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Jesse Woodson James
Birth: Sep. 5, 1847
Death: Apr. 3, 1882
Saint Joseph
Buchanan County
Missouri, USA

Western Outlaw. He was born Jesse Woodson James in Kearney, Missouri to Baptist minister Reverend Robert and Zerelda James and the younger brother of James. His father heeding a calling left for California with the intent of preaching to gold miners but contracted cholera and died. He is buried in an unmarked lost grave in Placerville. By the time Jesse was eight, his mother had remarried twice more. From the third marriage, he gained two stepbrothers and two stepsisters. As a youth, he was churchgoer, baptized at the Kearney Baptist Church and sang in the choir wanting to emulate his father and become a Baptist preacher. Jesse had very little formal education but was skilled with horses and a natural leader. When but fifteen, he followed his brother James into the ranks of Quantrill's Raiders. After the war ended, he attempted to surrender at Lexington, Missouri and gain amnesty along with his brother Frank, Cole Younger and others but a gun battle ensured. The remnants of the "Raiders" were forced to hide out in the woods. With no means of livelihood, the James-Younger gang came into being. For the next fifteen years they robbed banks and when security made that difficult, they turned to stagecoaches and trains. After the failed disastrous attempt to rob the bank in Northfield, Minnesota, many of the gang member were wounded and captured, However, Jesse slipped away and lived quietly in St. Joseph Missouri under an assumed name. Two of his gang members were tempted by a reward for his capture dead or alive. They went to his house and while his back was turned, Robert Ford shot him one time in the back of the head. His mother had him buried in the front yard of the James Farm with an imposing monument with a inscription condemning the assassin. The house in St Joseph where Jesse met his death is preserved and is the epitome of morbidity. Here you can see the bullet hole made as it passed thought the skull of Jesse. The structure is filled with James memorabilia. The house was actually moved here after being saved from the jaws of demolition. Now more has been added. Artifacts from the controversial exhumation of 1995. A bullet from his right lung stemming from an old civil War injury, the tie tack he was wearing when first buried and fragments of wood, the handles and the glass fragments from the coffin front piece grace a glass cabinet. Jesse James boyhood home today remains relatively secluded in the countryside near the small town of Kearney. After Zerelda's third and very successful marriage to her neighbor a country doctor, the two farms became one and was very prosperous with several slaves doing most of the work. After the death of her son, a defiant mother sat on the front porch giving tours of the house and selling stones from the grave and supposed pistols owned by her famous son. It was here Union soldiers harassed the family known as confederate sympathizers and attacked Zerelda and tried to hang her third husband. The incident defined young Jessie's determination to join the Confederate army. It was here Pinkerton detectives threw an incendiary bomb into the residence killing a younger step brother and maiming Zerelda. After her death and Jesse's wife, his body was moved from the farm to the family plot in Mount Olivet Cemetery Kearney and interred beside her. Frank James in his old age kept up the tours by charging 50 cents until his death. Clay County purchased the rundown property and after two restorations, 75 percent of the original material remains. It contains original furnishings. The James home is perhaps one of the most authentic birthplace sites in America today. Now, the Clay County government at the Jesse James Farm and Museum is still selling pebbles for 25 cents along with shirts, books and toys. The Jesse James Bank Museum, formerly the Clay County Savings Assoc., located on the historic square in Liberty, Missouri, was the site of the nation's first successful daylight peacetime bank robbery on February 13, 1866, when the James-Younger gang robbed the bank of $60,000 in cash, gold and negotiable instruments. During their getaway, they shot and killed an innocent bystander, 17-year old college student, George C. 'Jolly' Wymore, who was standing across the street. (bio by: Donald Greyfield (inactive))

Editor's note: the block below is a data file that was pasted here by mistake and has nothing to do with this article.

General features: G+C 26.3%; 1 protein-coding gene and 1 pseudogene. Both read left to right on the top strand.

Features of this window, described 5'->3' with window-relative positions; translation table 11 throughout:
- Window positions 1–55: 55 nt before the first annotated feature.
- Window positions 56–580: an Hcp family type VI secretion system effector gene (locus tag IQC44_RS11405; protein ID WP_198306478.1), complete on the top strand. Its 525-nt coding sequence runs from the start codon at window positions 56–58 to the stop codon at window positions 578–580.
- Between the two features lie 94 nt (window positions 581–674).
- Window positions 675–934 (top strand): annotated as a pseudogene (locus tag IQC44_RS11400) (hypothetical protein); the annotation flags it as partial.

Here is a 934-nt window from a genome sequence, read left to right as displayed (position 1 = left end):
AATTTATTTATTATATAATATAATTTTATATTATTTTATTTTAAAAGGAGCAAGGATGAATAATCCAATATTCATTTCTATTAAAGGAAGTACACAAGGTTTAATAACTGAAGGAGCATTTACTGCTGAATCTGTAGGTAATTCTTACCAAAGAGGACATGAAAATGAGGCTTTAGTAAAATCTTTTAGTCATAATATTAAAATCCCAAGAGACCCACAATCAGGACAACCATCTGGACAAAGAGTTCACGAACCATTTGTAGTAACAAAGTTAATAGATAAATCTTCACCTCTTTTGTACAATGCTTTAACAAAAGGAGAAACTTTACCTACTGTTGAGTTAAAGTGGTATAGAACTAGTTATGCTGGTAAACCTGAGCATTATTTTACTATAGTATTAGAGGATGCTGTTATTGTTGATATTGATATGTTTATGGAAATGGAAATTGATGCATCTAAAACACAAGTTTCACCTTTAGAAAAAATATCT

Family links: 
 Parents:
  Robert Sallee James (1818 - 1850)
  Zerelda Elizabeth Cole Samuel (1825 - 1911)
 
 Spouse:
  Zerelda Mims James (1845 - 1900)*
 
 Children:
  Joseph Jesse Chase (1870 - 1940)*
  Jesse Edwards James (1875 - 1951)*
  Gould James (1878 - 1878)*
  Montgomery James (1878 - 1878)*
  Mary Susan James Barr (1879 - 1935)*
 
 Siblings:
  Frank James (1843 - 1915)*
  Jesse Woodson James (1847 - 1882)
  Susan Lavenia James Parmer (1849 - 1889)*
  Sarah Louise Samuel Nicholson (1858 - 1915)**
  Fannie Quantrill Samuel Hall (1863 - 1922)**
  Archie Payton Samuel (1866 - 1875)**
 
*Calculated relationship
**Half-sibling
 
Burial:
Mount Olivet Cemetery
Kearney
Clay County
Missouri, USA
 
Maintained by: Find A Grave
Record added: Jan 01, 2001
Find A Grave Memorial# 539
Jesse Woodson James
Added by: Matthew & Chrissy
 
Jesse Woodson James
Added by: Donald Greyfield (inactive)
 
Jesse Woodson James
Added by: TB
 
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